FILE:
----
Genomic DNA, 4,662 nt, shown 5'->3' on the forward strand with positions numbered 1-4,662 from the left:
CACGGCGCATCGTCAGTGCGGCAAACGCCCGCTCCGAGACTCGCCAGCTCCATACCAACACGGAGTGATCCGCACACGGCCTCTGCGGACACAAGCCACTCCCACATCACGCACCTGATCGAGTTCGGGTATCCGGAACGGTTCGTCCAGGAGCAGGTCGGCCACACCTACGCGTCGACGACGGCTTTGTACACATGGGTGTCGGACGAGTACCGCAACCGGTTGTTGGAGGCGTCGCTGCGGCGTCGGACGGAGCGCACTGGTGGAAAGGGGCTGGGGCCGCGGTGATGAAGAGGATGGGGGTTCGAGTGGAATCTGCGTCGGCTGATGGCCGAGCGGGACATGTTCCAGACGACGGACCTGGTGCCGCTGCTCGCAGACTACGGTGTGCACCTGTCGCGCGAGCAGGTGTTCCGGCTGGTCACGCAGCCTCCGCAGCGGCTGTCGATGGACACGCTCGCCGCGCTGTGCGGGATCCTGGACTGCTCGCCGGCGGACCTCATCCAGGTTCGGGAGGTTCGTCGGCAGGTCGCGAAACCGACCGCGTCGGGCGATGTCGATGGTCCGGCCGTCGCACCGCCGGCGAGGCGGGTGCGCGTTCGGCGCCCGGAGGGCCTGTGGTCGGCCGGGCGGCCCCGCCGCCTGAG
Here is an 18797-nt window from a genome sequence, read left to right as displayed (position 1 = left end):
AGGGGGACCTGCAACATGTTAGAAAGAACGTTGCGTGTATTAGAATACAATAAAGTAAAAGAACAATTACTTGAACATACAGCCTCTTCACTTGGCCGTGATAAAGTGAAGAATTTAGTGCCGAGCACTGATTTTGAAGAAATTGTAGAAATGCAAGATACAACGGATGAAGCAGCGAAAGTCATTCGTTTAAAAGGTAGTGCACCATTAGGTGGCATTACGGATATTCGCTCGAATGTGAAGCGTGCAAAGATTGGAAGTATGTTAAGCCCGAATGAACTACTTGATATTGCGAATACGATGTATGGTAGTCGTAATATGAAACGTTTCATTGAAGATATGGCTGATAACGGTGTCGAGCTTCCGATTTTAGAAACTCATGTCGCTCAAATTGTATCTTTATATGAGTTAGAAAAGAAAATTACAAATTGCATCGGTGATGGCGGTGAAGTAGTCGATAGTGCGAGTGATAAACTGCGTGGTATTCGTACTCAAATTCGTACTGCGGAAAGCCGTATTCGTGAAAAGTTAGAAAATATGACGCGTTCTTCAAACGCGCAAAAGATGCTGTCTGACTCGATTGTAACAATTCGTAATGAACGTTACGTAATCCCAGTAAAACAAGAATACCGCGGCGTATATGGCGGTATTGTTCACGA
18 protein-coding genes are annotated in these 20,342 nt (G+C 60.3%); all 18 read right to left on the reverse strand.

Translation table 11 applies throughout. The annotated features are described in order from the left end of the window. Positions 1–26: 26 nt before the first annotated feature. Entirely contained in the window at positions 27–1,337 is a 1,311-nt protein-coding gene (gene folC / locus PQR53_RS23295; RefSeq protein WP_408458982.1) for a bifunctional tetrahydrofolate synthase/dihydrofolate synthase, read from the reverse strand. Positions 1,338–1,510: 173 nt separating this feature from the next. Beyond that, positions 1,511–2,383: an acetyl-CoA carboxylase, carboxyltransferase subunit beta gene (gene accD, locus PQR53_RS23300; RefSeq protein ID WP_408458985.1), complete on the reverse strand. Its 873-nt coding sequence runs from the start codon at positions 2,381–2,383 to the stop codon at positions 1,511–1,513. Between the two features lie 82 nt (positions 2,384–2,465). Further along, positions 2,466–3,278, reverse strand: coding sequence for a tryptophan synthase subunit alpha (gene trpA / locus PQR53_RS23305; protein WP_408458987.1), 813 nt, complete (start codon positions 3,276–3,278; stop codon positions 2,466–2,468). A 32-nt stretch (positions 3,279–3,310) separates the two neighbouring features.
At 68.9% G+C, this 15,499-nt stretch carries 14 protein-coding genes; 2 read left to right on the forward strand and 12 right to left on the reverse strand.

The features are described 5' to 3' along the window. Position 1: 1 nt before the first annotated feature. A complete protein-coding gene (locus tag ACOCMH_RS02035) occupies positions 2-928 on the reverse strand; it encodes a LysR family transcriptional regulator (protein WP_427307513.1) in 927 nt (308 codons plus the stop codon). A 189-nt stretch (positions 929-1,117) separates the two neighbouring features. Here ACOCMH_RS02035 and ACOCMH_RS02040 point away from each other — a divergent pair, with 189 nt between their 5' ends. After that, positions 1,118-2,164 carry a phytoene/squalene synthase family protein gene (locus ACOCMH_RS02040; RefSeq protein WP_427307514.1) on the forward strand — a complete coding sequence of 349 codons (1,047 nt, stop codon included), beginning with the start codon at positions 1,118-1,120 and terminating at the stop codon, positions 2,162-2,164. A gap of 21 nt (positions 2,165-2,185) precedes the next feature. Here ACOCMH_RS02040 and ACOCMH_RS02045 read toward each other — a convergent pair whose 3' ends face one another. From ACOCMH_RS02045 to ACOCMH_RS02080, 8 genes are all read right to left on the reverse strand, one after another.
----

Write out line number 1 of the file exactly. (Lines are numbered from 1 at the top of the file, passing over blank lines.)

Genomic DNA, 4,662 nt, shown 5'->3' on the forward strand with positions numbered 1-4,662 from the left: